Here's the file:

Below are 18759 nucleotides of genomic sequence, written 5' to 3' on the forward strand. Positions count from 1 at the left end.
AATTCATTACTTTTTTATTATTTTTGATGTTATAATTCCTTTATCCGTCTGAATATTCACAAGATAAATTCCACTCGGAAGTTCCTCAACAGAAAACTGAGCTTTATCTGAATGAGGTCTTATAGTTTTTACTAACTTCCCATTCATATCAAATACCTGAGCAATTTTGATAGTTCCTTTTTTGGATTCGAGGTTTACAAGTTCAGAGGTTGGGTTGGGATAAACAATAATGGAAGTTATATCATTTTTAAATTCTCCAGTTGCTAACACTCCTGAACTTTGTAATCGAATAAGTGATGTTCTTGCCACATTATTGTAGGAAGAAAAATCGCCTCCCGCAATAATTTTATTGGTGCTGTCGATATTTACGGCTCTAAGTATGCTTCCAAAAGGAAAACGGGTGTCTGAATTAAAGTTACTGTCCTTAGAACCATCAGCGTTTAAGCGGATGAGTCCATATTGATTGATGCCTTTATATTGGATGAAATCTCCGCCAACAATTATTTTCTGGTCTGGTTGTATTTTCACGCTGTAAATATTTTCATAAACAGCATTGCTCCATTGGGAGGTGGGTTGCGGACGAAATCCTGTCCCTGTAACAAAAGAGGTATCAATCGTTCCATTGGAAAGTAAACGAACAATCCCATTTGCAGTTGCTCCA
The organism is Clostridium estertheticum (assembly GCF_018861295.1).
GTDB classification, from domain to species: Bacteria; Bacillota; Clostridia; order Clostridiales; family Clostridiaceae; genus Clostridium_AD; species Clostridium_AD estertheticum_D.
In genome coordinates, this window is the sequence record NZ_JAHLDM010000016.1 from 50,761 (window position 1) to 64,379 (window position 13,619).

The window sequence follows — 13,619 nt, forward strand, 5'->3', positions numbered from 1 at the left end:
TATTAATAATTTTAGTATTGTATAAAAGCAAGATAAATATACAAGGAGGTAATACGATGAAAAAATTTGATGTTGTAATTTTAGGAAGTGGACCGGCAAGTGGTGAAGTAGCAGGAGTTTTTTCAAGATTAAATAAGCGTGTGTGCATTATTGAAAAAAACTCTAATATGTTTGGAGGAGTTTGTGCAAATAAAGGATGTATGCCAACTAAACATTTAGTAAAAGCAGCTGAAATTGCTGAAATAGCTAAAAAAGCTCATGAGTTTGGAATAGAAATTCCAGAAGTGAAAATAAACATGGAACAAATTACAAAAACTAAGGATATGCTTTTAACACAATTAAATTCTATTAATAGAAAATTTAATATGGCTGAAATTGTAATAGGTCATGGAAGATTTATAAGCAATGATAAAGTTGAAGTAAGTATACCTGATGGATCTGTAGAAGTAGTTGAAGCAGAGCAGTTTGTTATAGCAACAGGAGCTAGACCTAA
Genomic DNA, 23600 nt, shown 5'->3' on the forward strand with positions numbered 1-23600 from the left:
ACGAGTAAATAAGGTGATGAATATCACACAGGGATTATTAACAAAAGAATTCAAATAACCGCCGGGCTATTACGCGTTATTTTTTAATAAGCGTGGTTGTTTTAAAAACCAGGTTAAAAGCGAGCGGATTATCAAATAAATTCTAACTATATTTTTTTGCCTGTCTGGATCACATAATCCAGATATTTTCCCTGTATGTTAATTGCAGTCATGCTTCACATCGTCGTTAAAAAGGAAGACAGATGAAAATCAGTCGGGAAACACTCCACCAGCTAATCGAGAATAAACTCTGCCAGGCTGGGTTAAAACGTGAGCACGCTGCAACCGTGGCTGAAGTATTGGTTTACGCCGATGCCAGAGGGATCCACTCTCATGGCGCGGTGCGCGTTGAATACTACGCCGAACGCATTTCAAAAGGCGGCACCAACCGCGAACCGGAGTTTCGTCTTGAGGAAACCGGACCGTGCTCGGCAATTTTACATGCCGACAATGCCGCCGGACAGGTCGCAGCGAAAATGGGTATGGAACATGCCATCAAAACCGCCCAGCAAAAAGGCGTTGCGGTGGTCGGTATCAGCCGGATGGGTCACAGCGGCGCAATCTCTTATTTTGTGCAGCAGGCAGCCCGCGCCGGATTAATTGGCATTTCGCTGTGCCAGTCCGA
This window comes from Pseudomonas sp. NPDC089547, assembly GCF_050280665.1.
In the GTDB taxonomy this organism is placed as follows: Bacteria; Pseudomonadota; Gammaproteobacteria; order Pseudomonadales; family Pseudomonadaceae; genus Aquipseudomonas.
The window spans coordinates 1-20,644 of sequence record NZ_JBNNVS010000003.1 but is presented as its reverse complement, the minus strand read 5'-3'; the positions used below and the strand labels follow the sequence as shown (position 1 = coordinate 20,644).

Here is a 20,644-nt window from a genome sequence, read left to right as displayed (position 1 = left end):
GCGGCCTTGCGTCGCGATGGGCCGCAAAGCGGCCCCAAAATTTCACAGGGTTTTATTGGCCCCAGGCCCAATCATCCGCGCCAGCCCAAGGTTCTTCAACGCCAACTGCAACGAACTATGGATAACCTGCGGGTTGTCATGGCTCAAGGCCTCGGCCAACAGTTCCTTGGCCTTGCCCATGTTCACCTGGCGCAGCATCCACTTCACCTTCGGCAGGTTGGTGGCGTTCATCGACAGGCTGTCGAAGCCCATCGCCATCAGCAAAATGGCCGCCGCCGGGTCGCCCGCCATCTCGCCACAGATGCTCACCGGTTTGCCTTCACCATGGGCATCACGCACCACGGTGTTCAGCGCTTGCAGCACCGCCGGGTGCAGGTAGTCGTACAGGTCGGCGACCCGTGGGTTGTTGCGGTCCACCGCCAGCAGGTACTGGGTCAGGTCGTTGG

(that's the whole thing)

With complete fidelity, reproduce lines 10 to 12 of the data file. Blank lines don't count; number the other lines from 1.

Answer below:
This window comes from Pseudomonas sp. NPDC089547, assembly GCF_050280665.1.
In the GTDB taxonomy this organism is placed as follows: Bacteria; Pseudomonadota; Gammaproteobacteria; order Pseudomonadales; family Pseudomonadaceae; genus Aquipseudomonas.
The window spans coordinates 1-20,644 of sequence record NZ_JBNNVS010000003.1 but is presented as its reverse complement, the minus strand read 5'-3'; the positions used below and the strand labels follow the sequence as shown (position 1 = coordinate 20,644).